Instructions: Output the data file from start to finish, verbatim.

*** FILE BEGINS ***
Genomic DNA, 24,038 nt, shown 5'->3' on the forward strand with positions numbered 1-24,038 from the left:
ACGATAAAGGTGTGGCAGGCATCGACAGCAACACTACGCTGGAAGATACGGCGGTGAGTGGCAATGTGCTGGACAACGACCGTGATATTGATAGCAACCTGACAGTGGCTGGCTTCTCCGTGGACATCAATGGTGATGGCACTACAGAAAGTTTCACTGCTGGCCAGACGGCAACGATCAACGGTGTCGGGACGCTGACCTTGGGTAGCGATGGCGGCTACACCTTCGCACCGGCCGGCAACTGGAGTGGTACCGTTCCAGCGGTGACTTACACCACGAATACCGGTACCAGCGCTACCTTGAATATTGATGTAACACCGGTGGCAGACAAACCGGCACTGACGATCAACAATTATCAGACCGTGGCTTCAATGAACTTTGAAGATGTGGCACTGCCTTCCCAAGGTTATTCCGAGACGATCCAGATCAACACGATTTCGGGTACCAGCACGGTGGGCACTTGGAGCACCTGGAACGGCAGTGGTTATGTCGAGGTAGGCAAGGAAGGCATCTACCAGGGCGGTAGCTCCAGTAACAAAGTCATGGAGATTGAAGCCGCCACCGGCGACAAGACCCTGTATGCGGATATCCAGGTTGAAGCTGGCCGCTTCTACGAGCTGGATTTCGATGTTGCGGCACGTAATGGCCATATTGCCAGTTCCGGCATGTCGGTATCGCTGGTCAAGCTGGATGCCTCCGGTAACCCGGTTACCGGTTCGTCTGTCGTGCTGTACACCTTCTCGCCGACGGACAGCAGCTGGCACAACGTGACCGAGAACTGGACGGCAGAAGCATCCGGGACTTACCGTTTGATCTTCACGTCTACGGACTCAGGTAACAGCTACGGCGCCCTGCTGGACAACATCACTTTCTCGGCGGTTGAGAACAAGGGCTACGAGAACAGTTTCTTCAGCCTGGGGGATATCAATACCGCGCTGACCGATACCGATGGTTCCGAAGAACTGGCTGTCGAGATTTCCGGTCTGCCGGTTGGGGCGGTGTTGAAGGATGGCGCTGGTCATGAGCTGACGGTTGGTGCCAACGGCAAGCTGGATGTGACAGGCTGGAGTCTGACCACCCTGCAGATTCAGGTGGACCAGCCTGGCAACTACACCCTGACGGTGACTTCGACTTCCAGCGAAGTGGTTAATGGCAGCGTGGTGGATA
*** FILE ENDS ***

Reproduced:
Genomic DNA, 24,038 nt, shown 5'->3' on the forward strand with positions numbered 1-24,038 from the left:
ACGATAAAGGTGTGGCAGGCATCGACAGCAACACTACGCTGGAAGATACGGCGGTGAGTGGCAATGTGCTGGACAACGACCGTGATATTGATAGCAACCTGACAGTGGCTGGCTTCTCCGTGGACATCAATGGTGATGGCACTACAGAAAGTTTCACTGCTGGCCAGACGGCAACGATCAACGGTGTCGGGACGCTGACCTTGGGTAGCGATGGCGGCTACACCTTCGCACCGGCCGGCAACTGGAGTGGTACCGTTCCAGCGGTGACTTACACCACGAATACCGGTACCAGCGCTACCTTGAATATTGATGTAACACCGGTGGCAGACAAACCGGCACTGACGATCAACAATTATCAGACCGTGGCTTCAATGAACTTTGAAGATGTGGCACTGCCTTCCCAAGGTTATTCCGAGACGATCCAGATCAACACGATTTCGGGTACCAGCACGGTGGGCACTTGGAGCACCTGGAACGGCAGTGGTTATGTCGAGGTAGGCAAGGAAGGCATCTACCAGGGCGGTAGCTCCAGTAACAAAGTCATGGAGATTGAAGCCGCCACCGGCGACAAGACCCTGTATGCGGATATCCAGGTTGAAGCTGGCCGCTTCTACGAGCTGGATTTCGATGTTGCGGCACGTAATGGCCATATTGCCAGTTCCGGCATGTCGGTATCGCTGGTCAAGCTGGATGCCTCCGGTAACCCGGTTACCGGTTCGTCTGTCGTGCTGTACACCTTCTCGCCGACGGACAGCAGCTGGCACAACGTGACCGAGAACTGGACGGCAGAAGCATCCGGGACTTACCGTTTGATCTTCACGTCTACGGACTCAGGTAACAGCTACGGCGCCCTGCTGGACAACATCACTTTCTCGGCGGTTGAGAACAAGGGCTACGAGAACAGTTTCTTCAGCCTGGGGGATATCAATACCGCGCTGACCGATACCGATGGTTCCGAAGAACTGGCTGTCGAGATTTCCGGTCTGCCGGTTGGGGCGGTGTTGAAGGATGGCGCTGGTCATGAGCTGACGGTTGGTGCCAACGGCAAGCTGGATGTGACAGGCTGGAGTCTGACCACCCTGCAGATTCAGGTGGACCAGCCTGGCAACTACACCCTGACGGTGACTTCGACTTCCAGCGAAGTGGTTAATGGCAGCGTGGTGGATA